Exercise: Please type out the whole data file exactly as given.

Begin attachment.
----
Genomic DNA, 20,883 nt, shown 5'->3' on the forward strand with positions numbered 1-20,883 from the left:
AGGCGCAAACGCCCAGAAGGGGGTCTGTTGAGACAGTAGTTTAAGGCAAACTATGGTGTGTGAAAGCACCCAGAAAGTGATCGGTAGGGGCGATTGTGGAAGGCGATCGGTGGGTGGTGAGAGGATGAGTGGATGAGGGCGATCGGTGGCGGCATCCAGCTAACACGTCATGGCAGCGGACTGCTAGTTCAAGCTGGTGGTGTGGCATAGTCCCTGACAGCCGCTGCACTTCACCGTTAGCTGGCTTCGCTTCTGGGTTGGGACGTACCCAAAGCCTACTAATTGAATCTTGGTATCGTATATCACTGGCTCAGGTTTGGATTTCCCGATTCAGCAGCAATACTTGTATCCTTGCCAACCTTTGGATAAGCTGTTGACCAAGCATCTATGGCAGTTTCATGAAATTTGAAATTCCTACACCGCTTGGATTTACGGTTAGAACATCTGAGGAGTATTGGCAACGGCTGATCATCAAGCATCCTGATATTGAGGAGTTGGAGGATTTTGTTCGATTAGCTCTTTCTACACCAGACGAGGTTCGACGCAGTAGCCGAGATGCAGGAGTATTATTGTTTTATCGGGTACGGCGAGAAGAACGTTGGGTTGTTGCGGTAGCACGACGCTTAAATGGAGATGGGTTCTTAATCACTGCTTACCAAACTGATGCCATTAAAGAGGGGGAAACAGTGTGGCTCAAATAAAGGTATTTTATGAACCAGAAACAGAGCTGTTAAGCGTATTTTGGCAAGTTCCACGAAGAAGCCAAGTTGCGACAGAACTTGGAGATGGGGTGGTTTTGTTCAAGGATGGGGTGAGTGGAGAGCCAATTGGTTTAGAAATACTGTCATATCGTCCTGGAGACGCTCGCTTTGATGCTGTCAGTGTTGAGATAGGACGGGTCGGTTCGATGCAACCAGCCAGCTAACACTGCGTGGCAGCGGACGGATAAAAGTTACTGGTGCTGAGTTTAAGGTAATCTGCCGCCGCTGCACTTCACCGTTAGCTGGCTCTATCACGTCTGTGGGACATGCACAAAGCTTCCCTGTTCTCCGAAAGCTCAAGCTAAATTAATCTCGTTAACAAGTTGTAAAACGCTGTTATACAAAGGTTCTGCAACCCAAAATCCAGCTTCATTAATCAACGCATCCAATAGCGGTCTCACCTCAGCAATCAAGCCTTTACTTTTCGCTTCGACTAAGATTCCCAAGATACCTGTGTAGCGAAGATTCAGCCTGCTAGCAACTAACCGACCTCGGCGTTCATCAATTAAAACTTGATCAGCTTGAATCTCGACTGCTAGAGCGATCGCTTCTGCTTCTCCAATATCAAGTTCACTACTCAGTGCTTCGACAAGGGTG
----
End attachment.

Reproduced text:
Genomic DNA, 20,883 nt, shown 5'->3' on the forward strand with positions numbered 1-20,883 from the left:
AGGCGCAAACGCCCAGAAGGGGGTCTGTTGAGACAGTAGTTTAAGGCAAACTATGGTGTGTGAAAGCACCCAGAAAGTGATCGGTAGGGGCGATTGTGGAAGGCGATCGGTGGGTGGTGAGAGGATGAGTGGATGAGGGCGATCGGTGGCGGCATCCAGCTAACACGTCATGGCAGCGGACTGCTAGTTCAAGCTGGTGGTGTGGCATAGTCCCTGACAGCCGCTGCACTTCACCGTTAGCTGGCTTCGCTTCTGGGTTGGGACGTACCCAAAGCCTACTAATTGAATCTTGGTATCGTATATCACTGGCTCAGGTTTGGATTTCCCGATTCAGCAGCAATACTTGTATCCTTGCCAACCTTTGGATAAGCTGTTGACCAAGCATCTATGGCAGTTTCATGAAATTTGAAATTCCTACACCGCTTGGATTTACGGTTAGAACATCTGAGGAGTATTGGCAACGGCTGATCATCAAGCATCCTGATATTGAGGAGTTGGAGGATTTTGTTCGATTAGCTCTTTCTACACCAGACGAGGTTCGACGCAGTAGCCGAGATGCAGGAGTATTATTGTTTTATCGGGTACGGCGAGAAGAACGTTGGGTTGTTGCGGTAGCACGACGCTTAAATGGAGATGGGTTCTTAATCACTGCTTACCAAACTGATGCCATTAAAGAGGGGGAAACAGTGTGGCTCAAATAAAGGTATTTTATGAACCAGAAACAGAGCTGTTAAGCGTATTTTGGCAAGTTCCACGAAGAAGCCAAGTTGCGACAGAACTTGGAGATGGGGTGGTTTTGTTCAAGGATGGGGTGAGTGGAGAGCCAATTGGTTTAGAAATACTGTCATATCGTCCTGGAGACGCTCGCTTTGATGCTGTCAGTGTTGAGATAGGACGGGTCGGTTCGATGCAACCAGCCAGCTAACACTGCGTGGCAGCGGACGGATAAAAGTTACTGGTGCTGAGTTTAAGGTAATCTGCCGCCGCTGCACTTCACCGTTAGCTGGCTCTATCACGTCTGTGGGACATGCACAAAGCTTCCCTGTTCTCCGAAAGCTCAAGCTAAATTAATCTCGTTAACAAGTTGTAAAACGCTGTTATACAAAGGTTCTGCAACCCAAAATCCAGCTTCATTAATCAACGCATCCAATAGCGGTCTCACCTCAGCAATCAAGCCTTTACTTTTCGCTTCGACTAAGATTCCCAAGATACCTGTGTAGCGAAGATTCAGCCTGCTAGCAACTAACCGACCTCGGCGTTCATCAATTAAAACTTGATCAGCTTGAATCTCGACTGCTAGAGCGATCGCTTCTGCTTCTCCAATATCAAGTTCACTACTCAGTGCTTCGACAAGGGTG